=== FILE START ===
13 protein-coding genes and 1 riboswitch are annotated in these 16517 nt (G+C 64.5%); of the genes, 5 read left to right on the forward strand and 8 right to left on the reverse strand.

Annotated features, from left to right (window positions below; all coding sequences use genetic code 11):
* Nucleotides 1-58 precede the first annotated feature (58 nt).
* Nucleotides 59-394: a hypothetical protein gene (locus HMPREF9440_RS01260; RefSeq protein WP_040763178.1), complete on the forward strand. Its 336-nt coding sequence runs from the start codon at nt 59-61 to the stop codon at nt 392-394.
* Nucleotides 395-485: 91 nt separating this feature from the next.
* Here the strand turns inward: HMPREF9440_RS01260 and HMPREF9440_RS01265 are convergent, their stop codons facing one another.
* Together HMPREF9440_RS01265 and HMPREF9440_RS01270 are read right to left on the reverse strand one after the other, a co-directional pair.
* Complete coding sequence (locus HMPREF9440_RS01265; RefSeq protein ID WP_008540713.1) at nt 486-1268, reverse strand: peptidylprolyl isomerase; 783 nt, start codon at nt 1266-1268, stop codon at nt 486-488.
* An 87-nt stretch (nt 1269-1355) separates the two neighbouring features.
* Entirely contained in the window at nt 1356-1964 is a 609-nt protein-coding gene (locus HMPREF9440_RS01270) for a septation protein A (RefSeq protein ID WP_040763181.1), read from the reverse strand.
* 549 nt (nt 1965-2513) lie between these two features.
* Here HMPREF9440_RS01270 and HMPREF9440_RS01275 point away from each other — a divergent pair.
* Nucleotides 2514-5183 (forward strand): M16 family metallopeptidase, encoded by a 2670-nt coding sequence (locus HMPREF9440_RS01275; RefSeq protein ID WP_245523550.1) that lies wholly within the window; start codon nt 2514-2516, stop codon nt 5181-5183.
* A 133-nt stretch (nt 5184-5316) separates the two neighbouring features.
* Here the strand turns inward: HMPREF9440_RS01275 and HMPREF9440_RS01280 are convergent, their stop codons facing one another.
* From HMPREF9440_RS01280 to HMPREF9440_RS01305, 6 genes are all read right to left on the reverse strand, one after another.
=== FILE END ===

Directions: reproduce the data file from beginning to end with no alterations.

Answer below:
13 protein-coding genes and 1 riboswitch are annotated in these 16517 nt (G+C 64.5%); of the genes, 5 read left to right on the forward strand and 8 right to left on the reverse strand.

Annotated features, from left to right (window positions below; all coding sequences use genetic code 11):
* Nucleotides 1-58 precede the first annotated feature (58 nt).
* Nucleotides 59-394: a hypothetical protein gene (locus HMPREF9440_RS01260; RefSeq protein WP_040763178.1), complete on the forward strand. Its 336-nt coding sequence runs from the start codon at nt 59-61 to the stop codon at nt 392-394.
* Nucleotides 395-485: 91 nt separating this feature from the next.
* Here the strand turns inward: HMPREF9440_RS01260 and HMPREF9440_RS01265 are convergent, their stop codons facing one another.
* Together HMPREF9440_RS01265 and HMPREF9440_RS01270 are read right to left on the reverse strand one after the other, a co-directional pair.
* Complete coding sequence (locus HMPREF9440_RS01265; RefSeq protein ID WP_008540713.1) at nt 486-1268, reverse strand: peptidylprolyl isomerase; 783 nt, start codon at nt 1266-1268, stop codon at nt 486-488.
* An 87-nt stretch (nt 1269-1355) separates the two neighbouring features.
* Entirely contained in the window at nt 1356-1964 is a 609-nt protein-coding gene (locus HMPREF9440_RS01270) for a septation protein A (RefSeq protein ID WP_040763181.1), read from the reverse strand.
* 549 nt (nt 1965-2513) lie between these two features.
* Here HMPREF9440_RS01270 and HMPREF9440_RS01275 point away from each other — a divergent pair.
* Nucleotides 2514-5183 (forward strand): M16 family metallopeptidase, encoded by a 2670-nt coding sequence (locus HMPREF9440_RS01275; RefSeq protein ID WP_245523550.1) that lies wholly within the window; start codon nt 2514-2516, stop codon nt 5181-5183.
* A 133-nt stretch (nt 5184-5316) separates the two neighbouring features.
* Here the strand turns inward: HMPREF9440_RS01275 and HMPREF9440_RS01280 are convergent, their stop codons facing one another.
* From HMPREF9440_RS01280 to HMPREF9440_RS01305, 6 genes are all read right to left on the reverse strand, one after another.